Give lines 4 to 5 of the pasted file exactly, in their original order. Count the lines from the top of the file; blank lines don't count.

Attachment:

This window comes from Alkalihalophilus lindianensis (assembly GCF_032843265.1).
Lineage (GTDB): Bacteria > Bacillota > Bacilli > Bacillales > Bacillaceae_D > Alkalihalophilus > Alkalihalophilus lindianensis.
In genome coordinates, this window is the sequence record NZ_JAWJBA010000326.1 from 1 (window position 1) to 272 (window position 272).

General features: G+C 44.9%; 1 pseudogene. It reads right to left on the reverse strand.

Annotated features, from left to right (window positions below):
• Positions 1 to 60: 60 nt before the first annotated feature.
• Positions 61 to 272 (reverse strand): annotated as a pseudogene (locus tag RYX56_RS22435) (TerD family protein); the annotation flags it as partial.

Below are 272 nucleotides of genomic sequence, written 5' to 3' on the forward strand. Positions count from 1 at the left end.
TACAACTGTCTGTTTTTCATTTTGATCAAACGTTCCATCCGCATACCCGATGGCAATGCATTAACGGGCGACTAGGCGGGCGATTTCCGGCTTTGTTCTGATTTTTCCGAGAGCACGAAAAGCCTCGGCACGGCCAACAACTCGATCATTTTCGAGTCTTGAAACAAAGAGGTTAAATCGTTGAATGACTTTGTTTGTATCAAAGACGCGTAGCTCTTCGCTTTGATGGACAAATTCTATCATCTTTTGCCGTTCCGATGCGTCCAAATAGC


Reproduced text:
General features: G+C 44.9%; 1 pseudogene. It reads right to left on the reverse strand.

Annotated features, from left to right (window positions below):